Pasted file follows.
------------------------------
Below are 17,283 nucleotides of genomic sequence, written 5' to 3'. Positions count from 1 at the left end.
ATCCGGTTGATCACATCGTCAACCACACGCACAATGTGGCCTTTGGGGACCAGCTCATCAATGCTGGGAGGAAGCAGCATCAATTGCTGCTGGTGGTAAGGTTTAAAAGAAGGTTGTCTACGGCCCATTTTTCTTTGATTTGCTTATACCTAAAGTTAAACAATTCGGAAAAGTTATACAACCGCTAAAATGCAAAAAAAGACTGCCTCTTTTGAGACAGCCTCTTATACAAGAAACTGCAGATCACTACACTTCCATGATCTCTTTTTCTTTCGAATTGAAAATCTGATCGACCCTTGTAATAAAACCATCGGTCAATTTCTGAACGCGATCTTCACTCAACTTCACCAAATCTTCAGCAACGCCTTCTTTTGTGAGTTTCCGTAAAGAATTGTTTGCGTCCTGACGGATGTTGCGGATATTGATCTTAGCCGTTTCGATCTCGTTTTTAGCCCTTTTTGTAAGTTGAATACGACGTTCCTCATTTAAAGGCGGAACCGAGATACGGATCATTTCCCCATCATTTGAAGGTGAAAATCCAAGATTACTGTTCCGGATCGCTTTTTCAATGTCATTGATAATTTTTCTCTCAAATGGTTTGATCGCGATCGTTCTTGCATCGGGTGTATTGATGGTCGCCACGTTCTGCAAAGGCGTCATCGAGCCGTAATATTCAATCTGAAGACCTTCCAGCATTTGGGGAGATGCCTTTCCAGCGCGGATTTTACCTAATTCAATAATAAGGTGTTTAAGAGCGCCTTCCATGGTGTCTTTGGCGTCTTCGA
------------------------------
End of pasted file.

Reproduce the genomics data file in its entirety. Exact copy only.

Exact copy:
Below are 17,283 nucleotides of genomic sequence, written 5' to 3'. Positions count from 1 at the left end.
ATCCGGTTGATCACATCGTCAACCACACGCACAATGTGGCCTTTGGGGACCAGCTCATCAATGCTGGGAGGAAGCAGCATCAATTGCTGCTGGTGGTAAGGTTTAAAAGAAGGTTGTCTACGGCCCATTTTTCTTTGATTTGCTTATACCTAAAGTTAAACAATTCGGAAAAGTTATACAACCGCTAAAATGCAAAAAAAGACTGCCTCTTTTGAGACAGCCTCTTATACAAGAAACTGCAGATCACTACACTTCCATGATCTCTTTTTCTTTCGAATTGAAAATCTGATCGACCCTTGTAATAAAACCATCGGTCAATTTCTGAACGCGATCTTCACTCAACTTCACCAAATCTTCAGCAACGCCTTCTTTTGTGAGTTTCCGTAAAGAATTGTTTGCGTCCTGACGGATGTTGCGGATATTGATCTTAGCCGTTTCGATCTCGTTTTTAGCCCTTTTTGTAAGTTGAATACGACGTTCCTCATTTAAAGGCGGAACCGAGATACGGATCATTTCCCCATCATTTGAAGGTGAAAATCCAAGATTACTGTTCCGGATCGCTTTTTCAATGTCATTGATAATTTTTCTCTCAAATGGTTTGATCGCGATCGTTCTTGCATCGGGTGTATTGATGGTCGCCACGTTCTGCAAAGGCGTCATCGAGCCGTAATATTCAATCTGAAGACCTTCCAGCATTTGGGGAGATGCCTTTCCAGCGCGGATTTTACCTAATTCAATAATAAGGTGTTTAAGAGCGCCTTCCATGGTGTCTTTGGCGTCTTCGA